The Quad's choices: Phantom 'threats' or shared interests
First Voice

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The Quadrilateral Security Dialogue seems to be cementing its reputation as the "Asian NATO." U.S. President Joe Biden, in his first Quad summit, didn't hide his strategic intention of using this "informal alliance" as a diplomatic tool in dealing with China.

Even though the word China was missing from the first-ever Quad joint statement issued by the four leaders, in their public statements after the virtual meeting, all four repeatedly stressed the idea of a "free and open" Indo-Pacific. The phrase has been used repeatedly to falsely imply that China wants to limit freedom of navigation. It also suggests that China somehow opposes free and open trade.

Unlike his predecessor's blunt aggression, Biden's strategy towards China is more subtle and hidden, albeit no less Cold-War-like.

China has played its part in nurturing a rules-based free and open Indo-Pacific region. It took a key role in the formation of the Regional Comprehensive Economic Partnership – the biggest trade bloc in history that includes Japan, South Korea, ASEAN countries, Australia and New Zealand. China has also announced it is actively considering whether to join the Comprehensive and Progressive Agreement for Trans-Pacific Partnership (CPTPP) – the group that spurned members of the abandoned TPP formed without the U.S.

U.S. tariffs against China have been declared illegal by the World Trade Organization. But those tariffs have survived from one administration to another. No hints about removing them have been given so far.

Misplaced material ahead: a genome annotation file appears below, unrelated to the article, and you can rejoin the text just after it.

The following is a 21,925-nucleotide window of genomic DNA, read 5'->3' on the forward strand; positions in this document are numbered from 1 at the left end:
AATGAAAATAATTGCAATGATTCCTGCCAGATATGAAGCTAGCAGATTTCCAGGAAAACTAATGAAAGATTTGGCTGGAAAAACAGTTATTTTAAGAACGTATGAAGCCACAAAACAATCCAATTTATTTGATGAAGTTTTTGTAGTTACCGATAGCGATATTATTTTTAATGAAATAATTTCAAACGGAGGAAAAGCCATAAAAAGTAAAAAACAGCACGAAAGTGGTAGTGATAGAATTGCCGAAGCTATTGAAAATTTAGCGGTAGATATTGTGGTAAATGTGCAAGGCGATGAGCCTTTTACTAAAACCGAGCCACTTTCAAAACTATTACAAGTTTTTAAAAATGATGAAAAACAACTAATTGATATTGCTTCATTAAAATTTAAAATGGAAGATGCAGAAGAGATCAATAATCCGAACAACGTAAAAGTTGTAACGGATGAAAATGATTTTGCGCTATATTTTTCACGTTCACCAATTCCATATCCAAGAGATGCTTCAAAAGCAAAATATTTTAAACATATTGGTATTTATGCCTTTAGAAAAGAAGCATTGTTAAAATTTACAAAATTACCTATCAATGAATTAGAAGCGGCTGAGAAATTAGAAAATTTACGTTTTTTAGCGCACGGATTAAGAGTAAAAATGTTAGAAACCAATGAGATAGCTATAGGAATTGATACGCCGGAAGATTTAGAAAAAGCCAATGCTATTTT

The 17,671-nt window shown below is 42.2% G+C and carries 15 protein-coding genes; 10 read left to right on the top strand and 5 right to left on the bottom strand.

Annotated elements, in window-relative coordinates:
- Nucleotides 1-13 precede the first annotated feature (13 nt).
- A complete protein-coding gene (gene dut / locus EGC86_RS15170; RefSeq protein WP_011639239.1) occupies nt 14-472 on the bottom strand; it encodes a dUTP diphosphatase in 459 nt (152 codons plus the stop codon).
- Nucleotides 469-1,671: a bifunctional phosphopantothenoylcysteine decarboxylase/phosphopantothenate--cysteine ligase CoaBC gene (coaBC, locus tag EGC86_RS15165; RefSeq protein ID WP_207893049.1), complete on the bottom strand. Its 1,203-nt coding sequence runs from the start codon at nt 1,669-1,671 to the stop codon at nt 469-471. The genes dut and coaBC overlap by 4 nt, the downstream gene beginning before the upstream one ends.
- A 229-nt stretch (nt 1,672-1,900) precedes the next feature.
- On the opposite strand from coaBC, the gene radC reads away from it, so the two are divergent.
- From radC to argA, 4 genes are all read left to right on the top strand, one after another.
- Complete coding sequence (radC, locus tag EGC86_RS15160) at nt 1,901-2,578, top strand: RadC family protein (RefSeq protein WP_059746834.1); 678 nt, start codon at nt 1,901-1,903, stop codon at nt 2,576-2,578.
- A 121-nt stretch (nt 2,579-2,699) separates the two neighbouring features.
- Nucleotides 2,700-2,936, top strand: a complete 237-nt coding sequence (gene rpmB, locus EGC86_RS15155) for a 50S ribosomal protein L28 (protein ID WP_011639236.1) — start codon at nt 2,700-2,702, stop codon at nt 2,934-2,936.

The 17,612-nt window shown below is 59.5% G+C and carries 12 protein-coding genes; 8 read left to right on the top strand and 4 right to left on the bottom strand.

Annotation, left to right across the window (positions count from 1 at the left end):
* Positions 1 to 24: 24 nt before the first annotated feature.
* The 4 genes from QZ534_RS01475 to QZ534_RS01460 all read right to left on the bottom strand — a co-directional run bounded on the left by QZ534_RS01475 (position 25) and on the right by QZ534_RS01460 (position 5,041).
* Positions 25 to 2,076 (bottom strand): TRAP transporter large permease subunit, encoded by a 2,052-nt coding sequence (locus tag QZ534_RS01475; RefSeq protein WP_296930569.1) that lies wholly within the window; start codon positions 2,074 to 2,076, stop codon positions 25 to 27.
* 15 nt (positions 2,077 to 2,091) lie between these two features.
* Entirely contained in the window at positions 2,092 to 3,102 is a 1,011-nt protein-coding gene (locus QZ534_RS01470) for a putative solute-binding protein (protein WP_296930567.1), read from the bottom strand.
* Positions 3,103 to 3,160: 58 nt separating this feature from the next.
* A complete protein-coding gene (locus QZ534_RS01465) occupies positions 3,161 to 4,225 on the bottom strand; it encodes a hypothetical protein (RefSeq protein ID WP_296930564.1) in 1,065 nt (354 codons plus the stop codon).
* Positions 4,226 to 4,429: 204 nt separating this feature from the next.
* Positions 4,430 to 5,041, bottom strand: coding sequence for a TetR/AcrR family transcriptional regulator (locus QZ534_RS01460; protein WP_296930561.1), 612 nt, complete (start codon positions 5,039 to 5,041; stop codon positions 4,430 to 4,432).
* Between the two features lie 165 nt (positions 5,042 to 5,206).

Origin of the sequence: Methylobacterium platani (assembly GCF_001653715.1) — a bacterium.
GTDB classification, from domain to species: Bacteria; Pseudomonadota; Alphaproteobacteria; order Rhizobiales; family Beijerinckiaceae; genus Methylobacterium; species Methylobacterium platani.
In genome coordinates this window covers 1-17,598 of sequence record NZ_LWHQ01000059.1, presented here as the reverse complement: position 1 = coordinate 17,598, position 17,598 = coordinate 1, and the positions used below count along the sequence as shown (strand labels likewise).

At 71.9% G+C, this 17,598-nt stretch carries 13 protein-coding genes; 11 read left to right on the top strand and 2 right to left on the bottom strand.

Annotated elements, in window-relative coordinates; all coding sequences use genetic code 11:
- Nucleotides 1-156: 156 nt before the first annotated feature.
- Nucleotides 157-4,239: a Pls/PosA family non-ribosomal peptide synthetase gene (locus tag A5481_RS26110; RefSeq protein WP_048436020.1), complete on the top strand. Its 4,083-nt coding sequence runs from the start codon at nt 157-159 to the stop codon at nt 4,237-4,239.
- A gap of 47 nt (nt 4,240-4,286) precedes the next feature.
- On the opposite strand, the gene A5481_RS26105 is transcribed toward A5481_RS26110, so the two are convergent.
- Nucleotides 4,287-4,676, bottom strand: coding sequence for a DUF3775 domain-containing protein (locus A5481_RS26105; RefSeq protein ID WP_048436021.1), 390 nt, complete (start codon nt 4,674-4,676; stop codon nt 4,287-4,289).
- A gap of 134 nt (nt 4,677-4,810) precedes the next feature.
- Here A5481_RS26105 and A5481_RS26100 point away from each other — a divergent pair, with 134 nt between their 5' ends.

A healthcare worker takes a swab sample of a traveler to test for coronavirus infection at Dadar station in Mumbai, India, January 28, 2021. /Getty

A healthcare worker takes a swab sample of a traveler to test for coronavirus infection at Dadar station in Mumbai, India, January 28, 2021. /Getty

And one of the major initiatives coming from the summit – boosting the vaccine manufacturing capacity in India by 1 billion doses by 2022 – has been long speculated as the U.S. way to counter the so-called "vaccine diplomacy" conducted by China and Russia. If the U.S. is really focused on the global concerted efforts to combat COVID-19, one might've imaged that Biden would start by providing Mexico, America's southern neighbor, with the vaccine assistance that Biden has flat out refused.

Without questions, China welcomes multilateral efforts to combat COVID-19. If the Quad's vaccine initiative could serve to vaccinate more people, especially those in the developing regions, then it'd be in the best interest of all to wish the program a great success. A multilateral approach based on dialogue and shared interests is the only viable way to tackle the major problems facing humanity. But if vaccination is only a byproduct of the group's strategic interest to make sure that Chinese vaccine popularity remains in check, then it'd be a sad commentary on the mentality of those who view even the slightest of China's success as a threat.

The leaders of the U.S., Japan, India and Australia did their best to signal the Quad is here to stay. They agreed that their foreign ministers would meet at least once a year, and to hold another summit, in person, by the end of 2021.

The group's promise to focus on critical areas for humanity's future is welcomed. The four countries share many interests; China shares many with them too. If this "informal alliance" is formalized one day, the sincerest hope is that their focus would be on the solutions to urgent problems around the world, not the phantom "threats" from one country that they choose to believe are real.

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